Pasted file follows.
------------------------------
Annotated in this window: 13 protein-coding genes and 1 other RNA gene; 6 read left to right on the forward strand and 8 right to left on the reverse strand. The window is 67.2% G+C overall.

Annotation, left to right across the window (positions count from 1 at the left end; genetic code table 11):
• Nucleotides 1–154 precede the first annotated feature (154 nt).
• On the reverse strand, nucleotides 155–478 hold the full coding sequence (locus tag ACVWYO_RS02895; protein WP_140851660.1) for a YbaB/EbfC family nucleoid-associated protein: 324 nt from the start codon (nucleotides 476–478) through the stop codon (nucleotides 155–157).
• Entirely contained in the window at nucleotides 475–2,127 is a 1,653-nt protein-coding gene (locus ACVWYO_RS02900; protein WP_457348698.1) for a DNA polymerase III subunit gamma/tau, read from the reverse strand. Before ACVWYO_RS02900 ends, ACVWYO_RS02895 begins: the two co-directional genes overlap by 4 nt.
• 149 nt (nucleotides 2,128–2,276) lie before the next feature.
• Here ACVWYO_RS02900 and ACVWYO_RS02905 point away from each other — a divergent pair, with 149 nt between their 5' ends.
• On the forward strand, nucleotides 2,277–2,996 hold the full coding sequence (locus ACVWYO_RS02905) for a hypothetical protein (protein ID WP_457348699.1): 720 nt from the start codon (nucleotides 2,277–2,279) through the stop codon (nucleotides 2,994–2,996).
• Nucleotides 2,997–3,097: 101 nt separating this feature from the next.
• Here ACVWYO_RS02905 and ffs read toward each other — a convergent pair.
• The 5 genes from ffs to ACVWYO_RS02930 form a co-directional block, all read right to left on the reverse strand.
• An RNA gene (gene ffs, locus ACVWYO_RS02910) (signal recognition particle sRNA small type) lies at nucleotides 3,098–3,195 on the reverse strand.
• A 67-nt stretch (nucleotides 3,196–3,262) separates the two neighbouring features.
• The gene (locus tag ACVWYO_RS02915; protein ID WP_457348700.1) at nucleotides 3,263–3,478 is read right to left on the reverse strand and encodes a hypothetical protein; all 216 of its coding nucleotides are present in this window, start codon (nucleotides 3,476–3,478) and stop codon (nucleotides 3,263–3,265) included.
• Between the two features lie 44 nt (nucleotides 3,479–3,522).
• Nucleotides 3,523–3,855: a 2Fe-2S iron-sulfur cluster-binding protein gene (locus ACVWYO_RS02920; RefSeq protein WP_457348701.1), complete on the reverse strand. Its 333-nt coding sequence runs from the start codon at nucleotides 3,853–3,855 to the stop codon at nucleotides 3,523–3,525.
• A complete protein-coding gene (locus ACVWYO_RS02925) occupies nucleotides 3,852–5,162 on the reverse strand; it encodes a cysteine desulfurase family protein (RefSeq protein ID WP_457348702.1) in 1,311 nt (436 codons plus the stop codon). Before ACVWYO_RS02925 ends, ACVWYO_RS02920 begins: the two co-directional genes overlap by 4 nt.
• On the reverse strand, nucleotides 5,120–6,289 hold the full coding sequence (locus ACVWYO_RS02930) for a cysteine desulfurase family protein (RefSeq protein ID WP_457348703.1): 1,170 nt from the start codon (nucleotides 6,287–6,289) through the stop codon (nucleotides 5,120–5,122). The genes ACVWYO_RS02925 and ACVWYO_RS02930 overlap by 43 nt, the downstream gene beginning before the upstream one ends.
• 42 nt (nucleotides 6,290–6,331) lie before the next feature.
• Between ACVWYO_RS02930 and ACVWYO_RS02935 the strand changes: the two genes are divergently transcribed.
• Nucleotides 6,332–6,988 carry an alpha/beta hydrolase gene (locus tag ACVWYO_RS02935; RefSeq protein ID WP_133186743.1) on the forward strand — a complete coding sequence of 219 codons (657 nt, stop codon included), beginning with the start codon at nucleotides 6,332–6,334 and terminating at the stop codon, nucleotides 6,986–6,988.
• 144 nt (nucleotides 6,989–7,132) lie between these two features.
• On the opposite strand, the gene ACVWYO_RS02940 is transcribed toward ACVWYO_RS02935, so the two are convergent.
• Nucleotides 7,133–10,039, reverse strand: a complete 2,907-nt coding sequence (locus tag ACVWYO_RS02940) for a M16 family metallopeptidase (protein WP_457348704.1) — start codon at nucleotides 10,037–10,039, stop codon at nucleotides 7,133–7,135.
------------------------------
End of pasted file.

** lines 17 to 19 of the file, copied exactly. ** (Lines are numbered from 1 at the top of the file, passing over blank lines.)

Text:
• A complete protein-coding gene (locus ACVWYO_RS02925) occupies nucleotides 3,852–5,162 on the reverse strand; it encodes a cysteine desulfurase family protein (RefSeq protein ID WP_457348702.1) in 1,311 nt (436 codons plus the stop codon). Before ACVWYO_RS02925 ends, ACVWYO_RS02920 begins: the two co-directional genes overlap by 4 nt.
• On the reverse strand, nucleotides 5,120–6,289 hold the full coding sequence (locus ACVWYO_RS02930) for a cysteine desulfurase family protein (RefSeq protein ID WP_457348703.1): 1,170 nt from the start codon (nucleotides 6,287–6,289) through the stop codon (nucleotides 5,120–5,122). The genes ACVWYO_RS02925 and ACVWYO_RS02930 overlap by 43 nt, the downstream gene beginning before the upstream one ends.
• 42 nt (nucleotides 6,290–6,331) lie before the next feature.